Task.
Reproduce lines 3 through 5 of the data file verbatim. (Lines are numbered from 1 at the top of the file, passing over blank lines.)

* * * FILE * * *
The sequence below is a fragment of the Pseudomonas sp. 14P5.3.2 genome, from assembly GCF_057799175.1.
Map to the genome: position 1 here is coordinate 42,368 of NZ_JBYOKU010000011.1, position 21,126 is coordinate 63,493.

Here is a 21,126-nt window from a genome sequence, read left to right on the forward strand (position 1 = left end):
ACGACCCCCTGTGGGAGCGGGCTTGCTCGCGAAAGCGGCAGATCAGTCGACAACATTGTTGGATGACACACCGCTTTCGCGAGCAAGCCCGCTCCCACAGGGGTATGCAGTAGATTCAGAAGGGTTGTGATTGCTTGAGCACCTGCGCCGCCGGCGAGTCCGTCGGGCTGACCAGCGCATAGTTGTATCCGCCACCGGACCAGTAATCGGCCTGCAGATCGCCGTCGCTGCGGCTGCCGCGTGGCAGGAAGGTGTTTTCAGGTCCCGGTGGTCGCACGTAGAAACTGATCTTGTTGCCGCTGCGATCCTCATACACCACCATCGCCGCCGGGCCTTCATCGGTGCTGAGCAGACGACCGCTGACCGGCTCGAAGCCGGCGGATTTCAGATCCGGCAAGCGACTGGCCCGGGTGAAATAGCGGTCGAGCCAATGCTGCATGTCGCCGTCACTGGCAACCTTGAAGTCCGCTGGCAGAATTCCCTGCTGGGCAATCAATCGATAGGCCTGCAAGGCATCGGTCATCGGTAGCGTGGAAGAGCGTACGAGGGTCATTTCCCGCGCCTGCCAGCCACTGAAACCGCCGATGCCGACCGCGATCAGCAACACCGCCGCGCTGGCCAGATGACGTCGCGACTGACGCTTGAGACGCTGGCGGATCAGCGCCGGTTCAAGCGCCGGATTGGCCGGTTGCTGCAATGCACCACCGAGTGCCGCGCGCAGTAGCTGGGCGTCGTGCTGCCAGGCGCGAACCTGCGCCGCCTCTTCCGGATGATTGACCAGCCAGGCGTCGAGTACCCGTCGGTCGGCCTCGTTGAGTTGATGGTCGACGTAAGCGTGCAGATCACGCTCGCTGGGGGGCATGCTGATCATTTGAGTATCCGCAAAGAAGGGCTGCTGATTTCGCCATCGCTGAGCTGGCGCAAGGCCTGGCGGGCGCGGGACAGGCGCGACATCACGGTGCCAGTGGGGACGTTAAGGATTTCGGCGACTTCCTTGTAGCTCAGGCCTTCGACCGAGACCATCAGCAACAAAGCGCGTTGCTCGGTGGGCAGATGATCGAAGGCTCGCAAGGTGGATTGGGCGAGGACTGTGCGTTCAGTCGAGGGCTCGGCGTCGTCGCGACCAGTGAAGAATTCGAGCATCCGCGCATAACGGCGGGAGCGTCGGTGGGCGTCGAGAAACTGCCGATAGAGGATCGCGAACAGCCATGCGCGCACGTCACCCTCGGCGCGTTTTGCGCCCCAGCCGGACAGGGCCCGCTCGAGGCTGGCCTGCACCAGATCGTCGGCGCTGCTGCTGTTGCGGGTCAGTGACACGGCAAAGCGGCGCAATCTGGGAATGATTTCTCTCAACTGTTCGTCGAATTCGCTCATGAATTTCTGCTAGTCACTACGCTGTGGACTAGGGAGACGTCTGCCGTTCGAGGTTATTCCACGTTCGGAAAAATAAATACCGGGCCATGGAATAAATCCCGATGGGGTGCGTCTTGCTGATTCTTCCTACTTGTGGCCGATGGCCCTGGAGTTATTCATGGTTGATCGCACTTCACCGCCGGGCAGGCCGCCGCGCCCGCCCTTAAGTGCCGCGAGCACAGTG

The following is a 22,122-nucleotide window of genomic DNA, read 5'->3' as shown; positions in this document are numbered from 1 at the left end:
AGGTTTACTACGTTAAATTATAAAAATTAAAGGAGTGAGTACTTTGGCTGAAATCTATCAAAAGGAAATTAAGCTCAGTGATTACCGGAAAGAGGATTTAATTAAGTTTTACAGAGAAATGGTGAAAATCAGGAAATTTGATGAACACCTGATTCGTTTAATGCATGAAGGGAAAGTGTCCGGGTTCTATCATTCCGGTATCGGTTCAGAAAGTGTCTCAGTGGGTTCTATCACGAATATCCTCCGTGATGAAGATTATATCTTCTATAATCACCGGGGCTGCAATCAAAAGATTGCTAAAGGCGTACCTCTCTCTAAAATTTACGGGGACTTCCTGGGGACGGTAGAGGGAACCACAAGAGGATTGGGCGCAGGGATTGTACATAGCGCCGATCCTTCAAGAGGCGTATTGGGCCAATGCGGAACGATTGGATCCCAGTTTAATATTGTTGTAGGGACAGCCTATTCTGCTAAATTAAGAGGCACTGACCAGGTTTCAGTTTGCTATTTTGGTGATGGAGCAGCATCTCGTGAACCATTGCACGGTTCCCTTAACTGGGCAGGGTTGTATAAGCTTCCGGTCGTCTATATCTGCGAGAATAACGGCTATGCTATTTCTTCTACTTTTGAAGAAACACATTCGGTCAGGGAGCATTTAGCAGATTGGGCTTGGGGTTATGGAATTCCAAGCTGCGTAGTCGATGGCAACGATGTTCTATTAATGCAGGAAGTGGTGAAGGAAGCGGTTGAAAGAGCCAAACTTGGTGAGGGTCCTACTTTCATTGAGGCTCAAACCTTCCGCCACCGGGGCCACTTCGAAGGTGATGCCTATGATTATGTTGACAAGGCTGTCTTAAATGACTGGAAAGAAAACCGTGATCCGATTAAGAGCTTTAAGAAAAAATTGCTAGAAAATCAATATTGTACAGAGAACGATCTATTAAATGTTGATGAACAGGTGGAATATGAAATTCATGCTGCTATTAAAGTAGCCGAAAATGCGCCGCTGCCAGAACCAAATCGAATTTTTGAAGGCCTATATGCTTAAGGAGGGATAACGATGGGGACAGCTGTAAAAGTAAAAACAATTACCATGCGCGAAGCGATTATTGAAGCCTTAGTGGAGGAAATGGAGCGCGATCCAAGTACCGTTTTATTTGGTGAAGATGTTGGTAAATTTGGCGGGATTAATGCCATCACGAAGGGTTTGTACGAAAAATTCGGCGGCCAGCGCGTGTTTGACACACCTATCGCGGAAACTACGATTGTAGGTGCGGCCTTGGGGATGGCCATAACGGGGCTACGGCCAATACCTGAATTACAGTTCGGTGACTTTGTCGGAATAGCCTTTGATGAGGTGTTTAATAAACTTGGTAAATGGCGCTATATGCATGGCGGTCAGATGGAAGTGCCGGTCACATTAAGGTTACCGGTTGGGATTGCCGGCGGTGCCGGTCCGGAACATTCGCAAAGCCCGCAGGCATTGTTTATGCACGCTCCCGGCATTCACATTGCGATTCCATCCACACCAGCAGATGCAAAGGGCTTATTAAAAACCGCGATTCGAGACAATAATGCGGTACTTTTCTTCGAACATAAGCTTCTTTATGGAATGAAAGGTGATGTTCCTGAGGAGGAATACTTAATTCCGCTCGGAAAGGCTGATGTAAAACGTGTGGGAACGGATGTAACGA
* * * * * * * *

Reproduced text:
Here is a 21,126-nt window from a genome sequence, read left to right on the forward strand (position 1 = left end):
ACGACCCCCTGTGGGAGCGGGCTTGCTCGCGAAAGCGGCAGATCAGTCGACAACATTGTTGGATGACACACCGCTTTCGCGAGCAAGCCCGCTCCCACAGGGGTATGCAGTAGATTCAGAAGGGTTGTGATTGCTTGAGCACCTGCGCCGCCGGCGAGTCCGTCGGGCTGACCAGCGCATAGTTGTATCCGCCACCGGACCAGTAATCGGCCTGCAGATCGCCGTCGCTGCGGCTGCCGCGTGGCAGGAAGGTGTTTTCAGGTCCCGGTGGTCGCACGTAGAAACTGATCTTGTTGCCGCTGCGATCCTCATACACCACCATCGCCGCCGGGCCTTCATCGGTGCTGAGCAGACGACCGCTGACCGGCTCGAAGCCGGCGGATTTCAGATCCGGCAAGCGACTGGCCCGGGTGAAATAGCGGTCGAGCCAATGCTGCATGTCGCCGTCACTGGCAACCTTGAAGTCCGCTGGCAGAATTCCCTGCTGGGCAATCAATCGATAGGCCTGCAAGGCATCGGTCATCGGTAGCGTGGAAGAGCGTACGAGGGTCATTTCCCGCGCCTGCCAGCCACTGAAACCGCCGATGCCGACCGCGATCAGCAACACCGCCGCGCTGGCCAGATGACGTCGCGACTGACGCTTGAGACGCTGGCGGATCAGCGCCGGTTCAAGCGCCGGATTGGCCGGTTGCTGCAATGCACCACCGAGTGCCGCGCGCAGTAGCTGGGCGTCGTGCTGCCAGGCGCGAACCTGCGCCGCCTCTTCCGGATGATTGACCAGCCAGGCGTCGAGTACCCGTCGGTCGGCCTCGTTGAGTTGATGGTCGACGTAAGCGTGCAGATCACGCTCGCTGGGGGGCATGCTGATCATTTGAGTATCCGCAAAGAAGGGCTGCTGATTTCGCCATCGCTGAGCTGGCGCAAGGCCTGGCGGGCGCGGGACAGGCGCGACATCACGGTGCCAGTGGGGACGTTAAGGATTTCGGCGACTTCCTTGTAGCTCAGGCCTTCGACCGAGACCATCAGCAACAAAGCGCGTTGCTCGGTGGGCAGATGATCGAAGGCTCGCAAGGTGGATTGGGCGAGGACTGTGCGTTCAGTCGAGGGCTCGGCGTCGTCGCGACCAGTGAAGAATTCGAGCATCCGCGCATAACGGCGGGAGCGTCGGTGGGCGTCGAGAAACTGCCGATAGAGGATCGCGAACAGCCATGCGCGCACGTCACCCTCGGCGCGTTTTGCGCCCCAGCCGGACAGGGCCCGCTCGAGGCTGGCCTGCACCAGATCGTCGGCGCTGCTGCTGTTGCGGGTCAGTGACACGGCAAAGCGGCGCAATCTGGGAATGATTTCTCTCAACTGTTCGTCGAATTCGCTCATGAATTTCTGCTAGTCACTACGCTGTGGACTAGGGAGACGTCTGCCGTTCGAGGTTATTCCACGTTCGGAAAAATAAATACCGGGCCATGGAATAAATCCCGATGGGGTGCGTCTTGCTGATTCTTCCTACTTGTGGCCGATGGCCCTGGAGTTATTCATGGTTGATCGCACTTCACCGCCGGGCAGGCCGCCGCGCCCGCCCTTAAGTGCCGCGAGCACAGTG

The following is a 22,122-nucleotide window of genomic DNA, read 5'->3' as shown; positions in this document are numbered from 1 at the left end: